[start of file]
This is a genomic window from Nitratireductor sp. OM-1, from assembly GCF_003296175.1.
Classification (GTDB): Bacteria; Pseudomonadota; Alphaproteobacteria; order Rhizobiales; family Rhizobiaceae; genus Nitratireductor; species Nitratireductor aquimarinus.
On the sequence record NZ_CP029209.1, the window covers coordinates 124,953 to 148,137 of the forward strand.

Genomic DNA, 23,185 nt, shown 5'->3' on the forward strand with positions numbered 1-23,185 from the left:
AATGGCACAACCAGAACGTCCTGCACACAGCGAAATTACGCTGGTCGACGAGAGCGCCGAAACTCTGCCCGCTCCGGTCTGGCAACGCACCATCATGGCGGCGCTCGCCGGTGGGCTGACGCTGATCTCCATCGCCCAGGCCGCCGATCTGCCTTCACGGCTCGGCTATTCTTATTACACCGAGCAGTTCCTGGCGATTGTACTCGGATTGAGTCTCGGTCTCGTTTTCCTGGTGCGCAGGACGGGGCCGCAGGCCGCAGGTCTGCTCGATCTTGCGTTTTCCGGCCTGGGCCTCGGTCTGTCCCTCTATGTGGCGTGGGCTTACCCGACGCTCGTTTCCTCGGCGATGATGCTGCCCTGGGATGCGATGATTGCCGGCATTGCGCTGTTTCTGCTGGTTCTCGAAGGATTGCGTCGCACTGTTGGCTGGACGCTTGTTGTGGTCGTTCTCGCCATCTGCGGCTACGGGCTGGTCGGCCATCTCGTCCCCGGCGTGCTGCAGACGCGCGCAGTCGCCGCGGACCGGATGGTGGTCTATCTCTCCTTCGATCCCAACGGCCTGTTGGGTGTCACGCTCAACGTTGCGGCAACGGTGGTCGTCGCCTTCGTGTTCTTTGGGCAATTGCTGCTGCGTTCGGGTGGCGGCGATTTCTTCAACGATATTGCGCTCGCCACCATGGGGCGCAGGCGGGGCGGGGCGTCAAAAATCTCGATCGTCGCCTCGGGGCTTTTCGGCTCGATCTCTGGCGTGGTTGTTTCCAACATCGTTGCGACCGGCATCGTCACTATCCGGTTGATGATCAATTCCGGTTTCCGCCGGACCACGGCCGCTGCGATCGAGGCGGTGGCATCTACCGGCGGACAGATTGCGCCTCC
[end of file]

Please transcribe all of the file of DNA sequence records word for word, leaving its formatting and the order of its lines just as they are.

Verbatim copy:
This is a genomic window from Nitratireductor sp. OM-1, from assembly GCF_003296175.1.
Classification (GTDB): Bacteria; Pseudomonadota; Alphaproteobacteria; order Rhizobiales; family Rhizobiaceae; genus Nitratireductor; species Nitratireductor aquimarinus.
On the sequence record NZ_CP029209.1, the window covers coordinates 124,953 to 148,137 of the forward strand.

Genomic DNA, 23,185 nt, shown 5'->3' on the forward strand with positions numbered 1-23,185 from the left:
AATGGCACAACCAGAACGTCCTGCACACAGCGAAATTACGCTGGTCGACGAGAGCGCCGAAACTCTGCCCGCTCCGGTCTGGCAACGCACCATCATGGCGGCGCTCGCCGGTGGGCTGACGCTGATCTCCATCGCCCAGGCCGCCGATCTGCCTTCACGGCTCGGCTATTCTTATTACACCGAGCAGTTCCTGGCGATTGTACTCGGATTGAGTCTCGGTCTCGTTTTCCTGGTGCGCAGGACGGGGCCGCAGGCCGCAGGTCTGCTCGATCTTGCGTTTTCCGGCCTGGGCCTCGGTCTGTCCCTCTATGTGGCGTGGGCTTACCCGACGCTCGTTTCCTCGGCGATGATGCTGCCCTGGGATGCGATGATTGCCGGCATTGCGCTGTTTCTGCTGGTTCTCGAAGGATTGCGTCGCACTGTTGGCTGGACGCTTGTTGTGGTCGTTCTCGCCATCTGCGGCTACGGGCTGGTCGGCCATCTCGTCCCCGGCGTGCTGCAGACGCGCGCAGTCGCCGCGGACCGGATGGTGGTCTATCTCTCCTTCGATCCCAACGGCCTGTTGGGTGTCACGCTCAACGTTGCGGCAACGGTGGTCGTCGCCTTCGTGTTCTTTGGGCAATTGCTGCTGCGTTCGGGTGGCGGCGATTTCTTCAACGATATTGCGCTCGCCACCATGGGGCGCAGGCGGGGCGGGGCGTCAAAAATCTCGATCGTCGCCTCGGGGCTTTTCGGCTCGATCTCTGGCGTGGTTGTTTCCAACATCGTTGCGACCGGCATCGTCACTATCCGGTTGATGATCAATTCCGGTTTCCGCCGGACCACGGCCGCTGCGATCGAGGCGGTGGCATCTACCGGCGGACAGATTGCGCCTCC